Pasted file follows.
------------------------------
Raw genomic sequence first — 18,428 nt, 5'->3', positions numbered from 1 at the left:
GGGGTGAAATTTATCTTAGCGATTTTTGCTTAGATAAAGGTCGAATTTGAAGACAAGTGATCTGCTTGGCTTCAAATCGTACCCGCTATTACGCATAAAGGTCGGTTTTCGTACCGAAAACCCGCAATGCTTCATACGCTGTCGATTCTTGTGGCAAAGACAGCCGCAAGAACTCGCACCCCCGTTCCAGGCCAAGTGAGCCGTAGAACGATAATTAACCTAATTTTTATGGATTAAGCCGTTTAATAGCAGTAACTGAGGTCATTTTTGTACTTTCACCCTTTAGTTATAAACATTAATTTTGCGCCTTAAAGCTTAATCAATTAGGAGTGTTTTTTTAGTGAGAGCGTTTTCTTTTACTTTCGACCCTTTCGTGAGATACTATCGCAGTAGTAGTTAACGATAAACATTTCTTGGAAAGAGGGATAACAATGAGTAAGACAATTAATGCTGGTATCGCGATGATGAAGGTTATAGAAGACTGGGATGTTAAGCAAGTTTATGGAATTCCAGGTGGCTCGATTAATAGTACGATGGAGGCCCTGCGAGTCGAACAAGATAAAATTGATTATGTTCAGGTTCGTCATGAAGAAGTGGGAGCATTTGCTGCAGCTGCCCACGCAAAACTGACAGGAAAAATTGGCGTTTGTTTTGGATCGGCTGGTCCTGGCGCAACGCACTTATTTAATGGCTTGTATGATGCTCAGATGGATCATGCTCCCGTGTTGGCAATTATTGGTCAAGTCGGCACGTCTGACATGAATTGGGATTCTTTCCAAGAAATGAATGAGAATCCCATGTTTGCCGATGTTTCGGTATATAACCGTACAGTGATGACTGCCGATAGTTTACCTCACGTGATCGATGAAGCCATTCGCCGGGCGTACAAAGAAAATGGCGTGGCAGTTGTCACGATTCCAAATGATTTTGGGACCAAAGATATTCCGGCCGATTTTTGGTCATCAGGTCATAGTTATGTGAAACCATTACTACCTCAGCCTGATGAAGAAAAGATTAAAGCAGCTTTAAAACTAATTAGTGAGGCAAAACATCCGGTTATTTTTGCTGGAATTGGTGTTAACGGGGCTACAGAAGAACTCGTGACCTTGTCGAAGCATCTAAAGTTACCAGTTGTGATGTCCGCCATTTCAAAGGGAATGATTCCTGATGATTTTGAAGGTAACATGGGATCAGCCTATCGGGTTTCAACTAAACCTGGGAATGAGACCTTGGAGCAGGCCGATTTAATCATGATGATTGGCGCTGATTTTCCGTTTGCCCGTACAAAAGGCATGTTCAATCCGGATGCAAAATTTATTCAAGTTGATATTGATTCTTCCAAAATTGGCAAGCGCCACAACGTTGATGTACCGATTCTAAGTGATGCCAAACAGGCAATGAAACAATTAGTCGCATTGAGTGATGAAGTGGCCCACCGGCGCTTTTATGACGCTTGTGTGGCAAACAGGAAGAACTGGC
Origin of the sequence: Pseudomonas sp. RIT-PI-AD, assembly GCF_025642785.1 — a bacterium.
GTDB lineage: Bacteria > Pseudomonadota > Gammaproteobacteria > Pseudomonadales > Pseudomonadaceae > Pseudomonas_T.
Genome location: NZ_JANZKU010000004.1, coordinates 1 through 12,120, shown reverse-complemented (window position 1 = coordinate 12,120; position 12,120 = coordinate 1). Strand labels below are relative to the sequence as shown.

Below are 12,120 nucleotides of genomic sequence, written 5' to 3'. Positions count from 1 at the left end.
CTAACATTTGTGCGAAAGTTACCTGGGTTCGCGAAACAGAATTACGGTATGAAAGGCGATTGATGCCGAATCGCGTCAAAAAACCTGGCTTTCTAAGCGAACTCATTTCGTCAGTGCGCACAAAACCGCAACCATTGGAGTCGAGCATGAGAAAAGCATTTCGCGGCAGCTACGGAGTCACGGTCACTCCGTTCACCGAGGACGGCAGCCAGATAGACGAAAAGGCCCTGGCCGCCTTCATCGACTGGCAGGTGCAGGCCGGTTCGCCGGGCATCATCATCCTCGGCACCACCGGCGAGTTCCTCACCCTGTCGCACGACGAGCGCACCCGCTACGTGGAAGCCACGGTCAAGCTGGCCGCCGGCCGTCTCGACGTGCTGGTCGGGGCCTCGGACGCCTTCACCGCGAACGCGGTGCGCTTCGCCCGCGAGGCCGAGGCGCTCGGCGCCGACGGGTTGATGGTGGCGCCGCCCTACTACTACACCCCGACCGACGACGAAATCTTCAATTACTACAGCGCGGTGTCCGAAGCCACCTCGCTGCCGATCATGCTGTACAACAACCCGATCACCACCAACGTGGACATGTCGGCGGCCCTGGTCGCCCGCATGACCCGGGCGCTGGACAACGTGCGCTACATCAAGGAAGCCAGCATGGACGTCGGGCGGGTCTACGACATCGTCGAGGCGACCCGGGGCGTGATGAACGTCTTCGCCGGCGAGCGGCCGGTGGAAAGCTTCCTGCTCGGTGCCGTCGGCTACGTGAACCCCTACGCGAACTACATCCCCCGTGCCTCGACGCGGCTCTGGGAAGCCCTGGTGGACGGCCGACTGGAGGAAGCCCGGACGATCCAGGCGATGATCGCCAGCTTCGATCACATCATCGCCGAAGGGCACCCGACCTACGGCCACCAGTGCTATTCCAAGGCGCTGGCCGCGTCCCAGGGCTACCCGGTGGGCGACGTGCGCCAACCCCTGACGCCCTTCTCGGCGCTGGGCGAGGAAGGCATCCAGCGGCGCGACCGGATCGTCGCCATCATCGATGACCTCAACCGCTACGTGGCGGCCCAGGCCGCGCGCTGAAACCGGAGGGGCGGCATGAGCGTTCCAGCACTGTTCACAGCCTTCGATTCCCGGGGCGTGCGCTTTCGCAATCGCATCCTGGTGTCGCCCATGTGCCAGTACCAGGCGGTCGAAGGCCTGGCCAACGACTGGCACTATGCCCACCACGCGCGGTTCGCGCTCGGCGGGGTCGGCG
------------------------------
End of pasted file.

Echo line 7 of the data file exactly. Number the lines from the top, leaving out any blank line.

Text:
CTAACATTTGTGCGAAAGTTACCTGGGTTCGCGAAACAGAATTACGGTATGAAAGGCGATTGATGCCGAATCGCGTCAAAAAACCTGGCTTTCTAAGCGAACTCATTTCGTCAGTGCGCACAAAACCGCAACCATTGGAGTCGAGCATGAGAAAAGCATTTCGCGGCAGCTACGGAGTCACGGTCACTCCGTTCACCGAGGACGGCAGCCAGATAGACGAAAAGGCCCTGGCCGCCTTCATCGACTGGCAGGTGCAGGCCGGTTCGCCGGGCATCATCATCCTCGGCACCACCGGCGAGTTCCTCACCCTGTCGCACGACGAGCGCACCCGCTACGTGGAAGCCACGGTCAAGCTGGCCGCCGGCCGTCTCGACGTGCTGGTCGGGGCCTCGGACGCCTTCACCGCGAACGCGGTGCGCTTCGCCCGCGAGGCCGAGGCGCTCGGCGCCGACGGGTTGATGGTGGCGCCGCCCTACTACTACACCCCGACCGACGACGAAATCTTCAATTACTACAGCGCGGTGTCCGAAGCCACCTCGCTGCCGATCATGCTGTACAACAACCCGATCACCACCAACGTGGACATGTCGGCGGCCCTGGTCGCCCGCATGACCCGGGCGCTGGACAACGTGCGCTACATCAAGGAAGCCAGCATGGACGTCGGGCGGGTCTACGACATCGTCGAGGCGACCCGGGGCGTGATGAACGTCTTCGCCGGCGAGCGGCCGGTGGAAAGCTTCCTGCTCGGTGCCGTCGGCTACGTGAACCCCTACGCGAACTACATCCCCCGTGCCTCGACGCGGCTCTGGGAAGCCCTGGTGGACGGCCGACTGGAGGAAGCCCGGACGATCCAGGCGATGATCGCCAGCTTCGATCACATCATCGCCGAAGGGCACCCGACCTACGGCCACCAGTGCTATTCCAAGGCGCTGGCCGCGTCCCAGGGCTACCCGGTGGGCGACGTGCGCCAACCCCTGACGCCCTTCTCGGCGCTGGGCGAGGAAGGCATCCAGCGGCGCGACCGGATCGTCGCCATCATCGATGACCTCAACCGCTACGTGGCGGCCCAGGCCGCGCGCTGAAACCGGAGGGGCGGCATGAGCGTTCCAGCACTGTTCACAGCCTTCGATTCCCGGGGCGTGCGCTTTCGCAATCGCATCCTGGTGTCGCCCATGTGCCAGTACCAGGCGGTCGAAGGCCTGGCCAACGACTGGCACTATGCCCACCACGCGCGGTTCGCGCTCGGCGGGGTCGGCG